The village of Chamela was completely flattened in the storm. In the town of Emiliano Zapata, winds tore roofs from homes and businesses, stripped the hillside of vegetation, toppled concrete power poles and crumpled transmission towers. Hundreds of homes were destroyed and 7 deaths occurred as a direct result of the intense winds. The total damage has been estimated to be more than 5.4 billion pesos ($323.3 million U.S. dollars). More than 59,000 acres of crops were damaged or destroyed in Jalisco alone. In Colima, the banana crop loss was estimated at 500 million pesos ($30.2 million U.S. dollars). Because of the extreme intensity of the storm, the name Patricia was retired from the hurricane list by the World Meteorological Organization.

In Mexico, one of the primary causes of injury or death as a result of a windstorm is falling billboards.

Here’s just a partial list:

In Metepc on March 10, 2016

In Fray Servando Teresa de Mier on June 26, 2016

In Mexico City on July 22, 2016

In Puebla on August 29, 2016

In Culiacán, Sinaloa on March 8, 2016

In Mexico City on April 18, 2016

In Mexico City on August 30, 2016

In Periférico Norte on March 12, 2015

On the Mexico-Queretaro Highway on March 10, 2010

In Tlalnepantla on Apr 24, 2013

So I would say that surviving a windstorm in Mexico would require that you stay as far away from a billboard as possible. Fortunately, there are no billboards in La Yacata.

Make sure to secure your tinaco!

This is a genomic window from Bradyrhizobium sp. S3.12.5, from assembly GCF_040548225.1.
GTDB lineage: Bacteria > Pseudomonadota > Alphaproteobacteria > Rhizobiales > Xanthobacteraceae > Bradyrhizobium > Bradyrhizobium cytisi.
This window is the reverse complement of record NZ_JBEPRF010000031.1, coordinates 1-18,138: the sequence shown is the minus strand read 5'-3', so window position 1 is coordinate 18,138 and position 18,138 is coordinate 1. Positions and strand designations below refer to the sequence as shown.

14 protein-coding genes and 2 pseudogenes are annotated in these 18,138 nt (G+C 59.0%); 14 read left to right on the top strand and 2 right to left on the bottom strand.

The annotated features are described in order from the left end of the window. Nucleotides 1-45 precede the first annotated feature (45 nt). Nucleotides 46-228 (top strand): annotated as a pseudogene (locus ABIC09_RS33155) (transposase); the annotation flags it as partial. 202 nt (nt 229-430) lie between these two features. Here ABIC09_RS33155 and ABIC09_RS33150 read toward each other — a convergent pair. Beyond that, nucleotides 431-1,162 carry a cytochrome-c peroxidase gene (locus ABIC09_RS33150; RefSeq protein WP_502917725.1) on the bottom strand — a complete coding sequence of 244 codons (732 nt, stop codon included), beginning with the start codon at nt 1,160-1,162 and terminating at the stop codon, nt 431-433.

Make sure to secure your tinaco too!

Other things that you might want to do as prevention including removing dead trees and overhanging branches, loose roofing materials, tie down outside furniture and garbage cans. In Mexico, it might be securing your tinaco (water storage container) as well or risk it flying off as happened in our neighboring town of Uriangato.

Park your vehicles inside if possible. If not, move them a safe distance away from objects (like billboards) that might fall on them. Stay inside, away from windows, doors, and billboards. Make sure pets and livestock are in a sheltered area, far from billboards.

Following these simple precautions will help you best survive a windstorm in La Yacata.

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Surviving a Volcanic eruption in La Yacata

Mexico is crossed by the Trans-Mexican Volcanic Belt, known also as the Sierra Nevada, which covers its central-southern section. Interestingly enough, this belt defies logic and does not run parallel to the Middle American Trench and many of the volcanoes are located at an angle to the highest peak in Mexico, Pico de Orizaba (18,491 feet), also known as Citlaltépetl which is currently dormant, but not extinct.